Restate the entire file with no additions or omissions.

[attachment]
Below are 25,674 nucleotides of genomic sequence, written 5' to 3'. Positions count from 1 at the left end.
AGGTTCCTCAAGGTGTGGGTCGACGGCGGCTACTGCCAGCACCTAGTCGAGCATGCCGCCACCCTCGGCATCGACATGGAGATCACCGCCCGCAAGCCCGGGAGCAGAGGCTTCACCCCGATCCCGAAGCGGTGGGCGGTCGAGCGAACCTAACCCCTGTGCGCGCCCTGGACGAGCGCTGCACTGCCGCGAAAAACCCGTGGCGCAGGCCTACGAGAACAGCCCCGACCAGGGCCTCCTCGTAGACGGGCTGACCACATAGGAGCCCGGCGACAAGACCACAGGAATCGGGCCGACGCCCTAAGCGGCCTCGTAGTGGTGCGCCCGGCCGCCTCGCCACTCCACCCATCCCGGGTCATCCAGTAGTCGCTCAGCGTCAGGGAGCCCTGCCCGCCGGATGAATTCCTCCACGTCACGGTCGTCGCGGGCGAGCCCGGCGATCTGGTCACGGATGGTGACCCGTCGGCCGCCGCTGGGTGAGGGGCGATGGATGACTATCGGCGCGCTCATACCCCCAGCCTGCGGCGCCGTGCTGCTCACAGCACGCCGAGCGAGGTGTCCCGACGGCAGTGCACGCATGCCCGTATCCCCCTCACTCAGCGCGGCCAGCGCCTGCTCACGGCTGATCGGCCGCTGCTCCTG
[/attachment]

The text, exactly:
Below are 25,674 nucleotides of genomic sequence, written 5' to 3'. Positions count from 1 at the left end.
AGGTTCCTCAAGGTGTGGGTCGACGGCGGCTACTGCCAGCACCTAGTCGAGCATGCCGCCACCCTCGGCATCGACATGGAGATCACCGCCCGCAAGCCCGGGAGCAGAGGCTTCACCCCGATCCCGAAGCGGTGGGCGGTCGAGCGAACCTAACCCCTGTGCGCGCCCTGGACGAGCGCTGCACTGCCGCGAAAAACCCGTGGCGCAGGCCTACGAGAACAGCCCCGACCAGGGCCTCCTCGTAGACGGGCTGACCACATAGGAGCCCGGCGACAAGACCACAGGAATCGGGCCGACGCCCTAAGCGGCCTCGTAGTGGTGCGCCCGGCCGCCTCGCCACTCCACCCATCCCGGGTCATCCAGTAGTCGCTCAGCGTCAGGGAGCCCTGCCCGCCGGATGAATTCCTCCACGTCACGGTCGTCGCGGGCGAGCCCGGCGATCTGGTCACGGATGGTGACCCGTCGGCCGCCGCTGGGTGAGGGGCGATGGATGACTATCGGCGCGCTCATACCCCCAGCCTGCGGCGCCGTGCTGCTCACAGCACGCCGAGCGAGGTGTCCCGACGGCAGTGCACGCATGCCCGTATCCCCCTCACTCAGCGCGGCCAGCGCCTGCTCACGGCTGATCGGCCGCTGCTCCTG